Published April 07, 2010
Suspected thief has been transformed into a cult hero by someTHE OLYMPIAN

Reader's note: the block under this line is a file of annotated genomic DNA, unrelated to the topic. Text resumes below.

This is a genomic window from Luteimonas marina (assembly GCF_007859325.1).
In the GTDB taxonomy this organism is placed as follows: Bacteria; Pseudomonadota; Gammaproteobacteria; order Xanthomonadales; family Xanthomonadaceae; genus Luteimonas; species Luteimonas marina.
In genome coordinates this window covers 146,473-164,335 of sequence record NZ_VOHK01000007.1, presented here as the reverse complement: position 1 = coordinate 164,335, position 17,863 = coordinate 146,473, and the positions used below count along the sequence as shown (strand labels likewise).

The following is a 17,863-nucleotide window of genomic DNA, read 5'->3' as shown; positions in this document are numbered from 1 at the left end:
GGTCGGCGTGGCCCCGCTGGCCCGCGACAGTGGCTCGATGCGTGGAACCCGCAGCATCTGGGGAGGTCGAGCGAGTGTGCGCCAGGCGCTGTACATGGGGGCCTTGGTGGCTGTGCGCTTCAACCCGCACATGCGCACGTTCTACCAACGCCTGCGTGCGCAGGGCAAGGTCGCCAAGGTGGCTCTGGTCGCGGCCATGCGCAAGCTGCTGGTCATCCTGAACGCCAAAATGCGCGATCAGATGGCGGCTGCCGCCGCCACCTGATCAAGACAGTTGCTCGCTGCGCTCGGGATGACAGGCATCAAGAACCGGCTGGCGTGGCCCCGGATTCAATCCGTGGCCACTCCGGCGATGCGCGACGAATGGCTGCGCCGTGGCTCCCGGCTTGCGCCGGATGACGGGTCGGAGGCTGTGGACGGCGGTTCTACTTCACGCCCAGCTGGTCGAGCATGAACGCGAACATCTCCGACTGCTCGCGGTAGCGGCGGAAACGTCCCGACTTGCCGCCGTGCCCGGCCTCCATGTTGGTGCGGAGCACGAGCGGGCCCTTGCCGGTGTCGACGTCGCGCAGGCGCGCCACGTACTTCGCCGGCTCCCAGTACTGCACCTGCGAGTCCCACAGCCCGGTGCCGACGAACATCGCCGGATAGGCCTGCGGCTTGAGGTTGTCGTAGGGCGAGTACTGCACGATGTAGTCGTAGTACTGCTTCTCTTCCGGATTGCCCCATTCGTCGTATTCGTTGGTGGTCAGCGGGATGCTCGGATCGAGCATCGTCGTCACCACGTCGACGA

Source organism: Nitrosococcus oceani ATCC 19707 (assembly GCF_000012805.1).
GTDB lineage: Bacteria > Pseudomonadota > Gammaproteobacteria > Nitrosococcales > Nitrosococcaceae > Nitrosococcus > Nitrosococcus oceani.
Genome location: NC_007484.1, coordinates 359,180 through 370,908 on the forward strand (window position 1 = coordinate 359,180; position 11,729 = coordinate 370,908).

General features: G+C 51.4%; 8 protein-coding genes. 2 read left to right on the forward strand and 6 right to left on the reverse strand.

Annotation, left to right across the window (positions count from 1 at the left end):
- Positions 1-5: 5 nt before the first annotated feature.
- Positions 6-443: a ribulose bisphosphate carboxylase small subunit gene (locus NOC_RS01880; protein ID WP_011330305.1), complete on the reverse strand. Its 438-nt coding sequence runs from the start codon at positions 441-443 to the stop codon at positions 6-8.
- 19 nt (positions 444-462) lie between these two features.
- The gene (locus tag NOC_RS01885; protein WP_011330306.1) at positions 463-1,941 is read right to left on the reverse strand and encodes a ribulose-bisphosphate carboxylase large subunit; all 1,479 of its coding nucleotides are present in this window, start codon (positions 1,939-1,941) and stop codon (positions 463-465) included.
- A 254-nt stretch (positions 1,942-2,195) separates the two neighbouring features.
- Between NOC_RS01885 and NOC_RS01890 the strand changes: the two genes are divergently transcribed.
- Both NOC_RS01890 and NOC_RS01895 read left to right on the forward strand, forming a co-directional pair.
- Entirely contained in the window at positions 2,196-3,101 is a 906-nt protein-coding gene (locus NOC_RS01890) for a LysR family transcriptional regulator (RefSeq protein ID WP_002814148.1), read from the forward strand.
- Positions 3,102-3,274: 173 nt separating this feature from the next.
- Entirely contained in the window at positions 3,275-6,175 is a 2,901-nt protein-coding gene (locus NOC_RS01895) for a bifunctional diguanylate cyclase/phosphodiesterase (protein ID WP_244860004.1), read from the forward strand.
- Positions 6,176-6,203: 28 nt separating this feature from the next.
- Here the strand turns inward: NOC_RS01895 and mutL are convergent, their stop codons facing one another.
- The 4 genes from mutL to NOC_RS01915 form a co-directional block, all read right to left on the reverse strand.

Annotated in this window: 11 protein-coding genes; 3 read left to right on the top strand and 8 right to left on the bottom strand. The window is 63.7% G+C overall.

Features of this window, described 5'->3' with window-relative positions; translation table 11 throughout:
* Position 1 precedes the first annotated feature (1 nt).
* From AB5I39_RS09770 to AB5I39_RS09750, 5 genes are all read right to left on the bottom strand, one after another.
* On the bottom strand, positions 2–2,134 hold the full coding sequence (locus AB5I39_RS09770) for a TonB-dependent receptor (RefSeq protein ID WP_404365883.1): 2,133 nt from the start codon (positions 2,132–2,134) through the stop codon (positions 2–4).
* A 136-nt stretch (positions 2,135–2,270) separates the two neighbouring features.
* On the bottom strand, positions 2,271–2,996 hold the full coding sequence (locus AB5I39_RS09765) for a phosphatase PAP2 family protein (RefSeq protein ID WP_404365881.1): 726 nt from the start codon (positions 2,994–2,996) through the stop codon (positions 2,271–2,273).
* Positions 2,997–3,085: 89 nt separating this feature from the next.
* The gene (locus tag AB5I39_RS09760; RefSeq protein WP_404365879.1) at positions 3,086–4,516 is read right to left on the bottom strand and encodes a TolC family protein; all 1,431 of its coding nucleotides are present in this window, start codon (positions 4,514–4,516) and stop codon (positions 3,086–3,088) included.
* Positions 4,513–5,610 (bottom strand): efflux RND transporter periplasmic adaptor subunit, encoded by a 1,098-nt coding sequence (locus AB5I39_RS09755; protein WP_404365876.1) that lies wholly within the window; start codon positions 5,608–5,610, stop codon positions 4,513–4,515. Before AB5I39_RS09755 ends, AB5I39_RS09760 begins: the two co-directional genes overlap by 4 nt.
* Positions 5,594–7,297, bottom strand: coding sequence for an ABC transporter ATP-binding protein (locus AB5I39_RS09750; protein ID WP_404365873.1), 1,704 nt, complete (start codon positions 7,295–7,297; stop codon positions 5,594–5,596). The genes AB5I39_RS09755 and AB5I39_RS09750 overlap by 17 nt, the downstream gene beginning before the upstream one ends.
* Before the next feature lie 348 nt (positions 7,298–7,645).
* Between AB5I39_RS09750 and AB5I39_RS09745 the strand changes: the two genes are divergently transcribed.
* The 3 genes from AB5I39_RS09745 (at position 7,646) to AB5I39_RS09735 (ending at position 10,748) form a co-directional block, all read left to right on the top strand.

There is nothing special about Colton Harris-Moore, really. He’s just another criminal with a fan club. Neither the biggest nor even the brightest such criminal, Harris-Moore is simply the most current, or the most local, and this seems to be enough to have secured him statewide notoriety. Perhaps you’ve heard of Harris-Moore. When the media report on him, they tend to use the all but affectionate nickname, “The Barefoot Bandit,” because of his apparent lack of footwear during early alleged crimes, and this was the name employed by my teenage cousin when she told me his story last week, with an alarming twinkle in her eye. After running away from a Renton juvenile detention facility in 2008, the then 17-year-old allegedly began a two-years-and-counting crime spree involving the theft (and subsequent crash-landing) of a few airplanes, as well as break-ins and petty burglaries throughout the Northwest. The catch is that far from denouncing his acts, a startling number of locals are praising them. T-shirts with the shoeless fugitive’s face on them are selling like hotcakes, castings of his footprints were listed last week on eBay for $300, and just one of his four or so Facebook fan pages has close to 25,000 fans. The creator of this largest Facebook page epitomized this trend of outlaw veneration when, in an interview with ABC News, he described Harris-Moore as “a brilliant person.” I am at a loss to explain just what it is Harris-Moore might have done to deserve such a superlative. I know plenty of kids who, if they allowed themselves the luxury of dropping out of high school, would have plenty of time to visit the library and read a few books about flying an aircraft. However, Harris-Moore’s library must have closed before he reached the chapter about returning to the ground, since investigators suspect him in the crash landing of at least four stolen planes. DNA tests of the vomit sprayed all over inside one cockpit were inconclusive because of excessive stomach acid. More evidence of Harris-Moore’s brilliance lies in the way he has reportedly been living for more than a year somewhere in the woods of Western Washington, which are renowned worldwide for their balmy comfort. Also, kudos to him for successfully avoiding stepping on any sharp, rusty nails with those infamously bare feet. These triumphs are undoubtedly the product of an IQ that is, Harris-Moore’s mother reminded one reporter, “three points below Einstein’s.” In all sincerity, I am baffled. I will never forget the day I was in seventh grade and our house was robbed. You remember odd things. The angle of the door, still ajar. The amount of junk you had stuffed onto that big shelf in the den, how it never seemed like so much until it was all strewn about the floor. The hammer on the cold ground outside your bedroom window. And that unshakable disquiet, that shiver of doubt that you are really safe anymore. Somewhere in the mad sycophantic frenzy surrounding Harris-Moore, certain people have forgotten that we all hate a criminal. We despise anyone violating the sanctity and security of our own private home, stealing our sentimental treasures and our valuable gadgets alike, everything being equal fodder at a pawn shop. I think the force which draws fans to Harris-Moore is the same force which draws followers to that archetypal big, rude kid in high school. Someone who is foul by your own sense of right and wrong can appear attractive as long as their beam of cruelty isn’t directed at you. But of course, that beam is always moving, isn’t it? Emerson Hardebeck, junior class president at Timberline High School and an editor of Timberline’s student newspaper “The Blazer,” is a member of The Olympian’s Board of Contributors. He can be reached at email@example.com.